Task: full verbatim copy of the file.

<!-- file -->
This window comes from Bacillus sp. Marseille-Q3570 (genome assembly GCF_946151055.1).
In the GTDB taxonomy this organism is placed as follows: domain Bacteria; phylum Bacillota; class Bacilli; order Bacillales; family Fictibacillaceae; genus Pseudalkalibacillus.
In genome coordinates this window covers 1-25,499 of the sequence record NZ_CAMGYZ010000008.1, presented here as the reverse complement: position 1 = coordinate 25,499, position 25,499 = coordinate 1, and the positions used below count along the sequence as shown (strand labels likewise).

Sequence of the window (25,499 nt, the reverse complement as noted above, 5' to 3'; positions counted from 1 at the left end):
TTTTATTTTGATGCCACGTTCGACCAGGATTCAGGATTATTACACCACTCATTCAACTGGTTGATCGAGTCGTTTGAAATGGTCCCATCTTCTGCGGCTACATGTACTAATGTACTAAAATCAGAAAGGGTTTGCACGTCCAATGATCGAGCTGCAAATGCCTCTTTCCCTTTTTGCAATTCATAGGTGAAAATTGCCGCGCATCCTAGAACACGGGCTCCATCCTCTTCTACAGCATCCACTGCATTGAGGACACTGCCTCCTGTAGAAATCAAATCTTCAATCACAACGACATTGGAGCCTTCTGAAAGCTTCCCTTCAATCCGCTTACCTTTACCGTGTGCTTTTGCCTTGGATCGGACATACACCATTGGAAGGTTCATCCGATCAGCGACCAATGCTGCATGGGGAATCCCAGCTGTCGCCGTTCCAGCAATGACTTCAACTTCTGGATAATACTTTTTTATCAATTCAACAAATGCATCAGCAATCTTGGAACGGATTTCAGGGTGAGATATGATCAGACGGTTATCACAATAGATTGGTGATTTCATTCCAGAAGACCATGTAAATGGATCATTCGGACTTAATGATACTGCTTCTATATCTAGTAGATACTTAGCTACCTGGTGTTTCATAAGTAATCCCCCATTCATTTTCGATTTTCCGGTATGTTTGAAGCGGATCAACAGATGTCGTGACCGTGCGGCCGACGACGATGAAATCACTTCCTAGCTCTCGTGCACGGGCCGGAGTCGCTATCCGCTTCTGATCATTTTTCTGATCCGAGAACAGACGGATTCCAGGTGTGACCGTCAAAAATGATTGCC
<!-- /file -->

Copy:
This window comes from Bacillus sp. Marseille-Q3570 (genome assembly GCF_946151055.1).
In the GTDB taxonomy this organism is placed as follows: domain Bacteria; phylum Bacillota; class Bacilli; order Bacillales; family Fictibacillaceae; genus Pseudalkalibacillus.
In genome coordinates this window covers 1-25,499 of the sequence record NZ_CAMGYZ010000008.1, presented here as the reverse complement: position 1 = coordinate 25,499, position 25,499 = coordinate 1, and the positions used below count along the sequence as shown (strand labels likewise).

Sequence of the window (25,499 nt, the reverse complement as noted above, 5' to 3'; positions counted from 1 at the left end):
TTTTATTTTGATGCCACGTTCGACCAGGATTCAGGATTATTACACCACTCATTCAACTGGTTGATCGAGTCGTTTGAAATGGTCCCATCTTCTGCGGCTACATGTACTAATGTACTAAAATCAGAAAGGGTTTGCACGTCCAATGATCGAGCTGCAAATGCCTCTTTCCCTTTTTGCAATTCATAGGTGAAAATTGCCGCGCATCCTAGAACACGGGCTCCATCCTCTTCTACAGCATCCACTGCATTGAGGACACTGCCTCCTGTAGAAATCAAATCTTCAATCACAACGACATTGGAGCCTTCTGAAAGCTTCCCTTCAATCCGCTTACCTTTACCGTGTGCTTTTGCCTTGGATCGGACATACACCATTGGAAGGTTCATCCGATCAGCGACCAATGCTGCATGGGGAATCCCAGCTGTCGCCGTTCCAGCAATGACTTCAACTTCTGGATAATACTTTTTTATCAATTCAACAAATGCATCAGCAATCTTGGAACGGATTTCAGGGTGAGATATGATCAGACGGTTATCACAATAGATTGGTGATTTCATTCCAGAAGACCATGTAAATGGATCATTCGGACTTAATGATACTGCTTCTATATCTAGTAGATACTTAGCTACCTGGTGTTTCATAAGTAATCCCCCATTCATTTTCGATTTTCCGGTATGTTTGAAGCGGATCAACAGATGTCGTGACCGTGCGGCCGACGACGATGAAATCACTTCCTAGCTCTCGTGCACGGGCCGGAGTCGCTATCCGCTTCTGATCATTTTTCTGATCCGAGAACAGACGGATTCCAGGTGTGACCGTCAAAAATGATTGCC